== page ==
UN Report: Thousands Trapped, Forced into Criminal Activities in South East Asia

Published: 31 August 2023

Avoid Scams FlickrCriminal gangs in Southeast Asia are torturing and abusing hundreds of thousands of people in order to force them to participate in a lucrative internet fraud industry. (Photo: Richard Patterson, Flickr, License)

By Erika Di Benedetto

Criminal gangs in Southeast Asia are torturing and abusing hundreds of thousands of individuals in order to force them into participating in a highly profitable online scam industry, generating billions of dollars annually, the Office of the United Nations High Commissioner for Human Rights (OHCHR) revelead on Tuesday.

The individuals subjected to abuses can be wrongly identified by law enforcements as criminals.

OHCHR disclosed in a report that approximately 120,000 people in Myanmar and an additional 100,000 in Cambodia have found themselves trapped in exploitative circumstances, compelled to carry out various profitable online scams, ranging from illicit gambling to cryptocurrency fraud.

Moreover, countries such as Laos, the Philippines, and Thailand have been identified as primary destinations or transit points for these criminal activities.

“People who are coerced into working in these scamming operations endure inhumane treatment while being forced to carry out crimes,” said UN rights chief Volker Türk. “They are victims. They are not criminals,” he added.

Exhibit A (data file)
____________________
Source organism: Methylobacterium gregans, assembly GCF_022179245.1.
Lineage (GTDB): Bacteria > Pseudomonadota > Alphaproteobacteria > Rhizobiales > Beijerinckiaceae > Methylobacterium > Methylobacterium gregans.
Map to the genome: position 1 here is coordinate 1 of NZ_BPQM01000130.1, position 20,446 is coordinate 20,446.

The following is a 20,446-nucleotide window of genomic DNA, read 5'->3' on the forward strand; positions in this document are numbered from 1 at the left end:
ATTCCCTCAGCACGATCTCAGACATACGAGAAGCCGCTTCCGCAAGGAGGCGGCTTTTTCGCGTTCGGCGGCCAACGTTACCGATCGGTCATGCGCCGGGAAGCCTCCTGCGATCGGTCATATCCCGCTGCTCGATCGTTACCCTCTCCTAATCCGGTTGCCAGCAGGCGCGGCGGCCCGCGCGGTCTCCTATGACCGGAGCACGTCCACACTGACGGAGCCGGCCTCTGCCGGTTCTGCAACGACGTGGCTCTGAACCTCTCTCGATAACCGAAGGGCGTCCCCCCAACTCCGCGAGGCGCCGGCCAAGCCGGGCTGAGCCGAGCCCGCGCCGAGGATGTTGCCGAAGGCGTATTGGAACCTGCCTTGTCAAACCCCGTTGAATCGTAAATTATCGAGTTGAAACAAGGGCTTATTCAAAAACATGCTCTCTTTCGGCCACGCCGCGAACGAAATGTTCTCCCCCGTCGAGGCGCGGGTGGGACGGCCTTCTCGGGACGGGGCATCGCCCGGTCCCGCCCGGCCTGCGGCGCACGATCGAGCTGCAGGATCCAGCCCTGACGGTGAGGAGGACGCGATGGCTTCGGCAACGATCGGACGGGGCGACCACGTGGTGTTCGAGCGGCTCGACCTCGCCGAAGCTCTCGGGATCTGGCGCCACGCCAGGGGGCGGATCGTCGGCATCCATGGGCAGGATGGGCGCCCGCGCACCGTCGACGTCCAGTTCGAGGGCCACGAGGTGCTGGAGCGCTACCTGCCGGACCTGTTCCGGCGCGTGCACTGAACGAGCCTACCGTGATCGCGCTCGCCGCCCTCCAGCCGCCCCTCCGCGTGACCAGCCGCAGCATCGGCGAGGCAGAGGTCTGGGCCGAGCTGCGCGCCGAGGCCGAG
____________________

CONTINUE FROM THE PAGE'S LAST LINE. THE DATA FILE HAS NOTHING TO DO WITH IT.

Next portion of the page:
The OHCHR report highlights the grave human rights violations these workers are exposed to, including torture, arbitrary detention, sexual violence, and forced labor.

On average, victims of these scams are deceived out of US$160,000 through the use of sophisticated scripts delivered via unregulated social media platforms.

As stated by OHCHR, victims originate not only from the the Association of Southeast Asian Nations (ASEAN) — Brunei, Cambodia, Indonesia, Laos, Malaysia, Myanmar, the Philippines, Singapore, Thailand, and Vietnam — but also from mainland China, Hong Kong, Taiwan, South Asia, and even as far as Africa and Latin America.

Pia Oberoi, a senior advisor at OHCHR specializing in migration and human rights in the Asia Pacific, attributed the rise in these scams to the prevailing economic distress and unemployment in the region increased by the COVID-19 pandemic which has led to a surge in virtual work and businesses relocating to less regulated spaces.

“There is a lack of regular and safe pathways towards decent work opportunities” said Oberoi. “This has meant populations are more likely to rely on recruitment forums or intermediaries.”

OHCHR called on each state to strengthen their regulations already at the borders and to train their law enforcement in recognizing possible victims.

Oberoi pointed out that ASEAN nationals have the freedom to travel across borders without the requirement of a visa and with a “lack of protection sensitive screening.” Officials are not trained to “identify protection sensitive responses.”

In many countries regulations are not adequately enforced. These include border regions in Myanmar that have been affected by conflict and lack proper legal frameworks. 

Additionally, Oberoi mentioned that special economic zones in Laos and Cambodia, which have loose regulations, contribute to the problem.

Furthermore, OHCHR has said that forced criminality is frequently not recognized as a legal violation.

When victims manage to escape or are rescued from their ordeal, instead of receiving the necessary support, rehabilitation, and justice, they often face the ordeal of criminal prosecution or immigration penalties.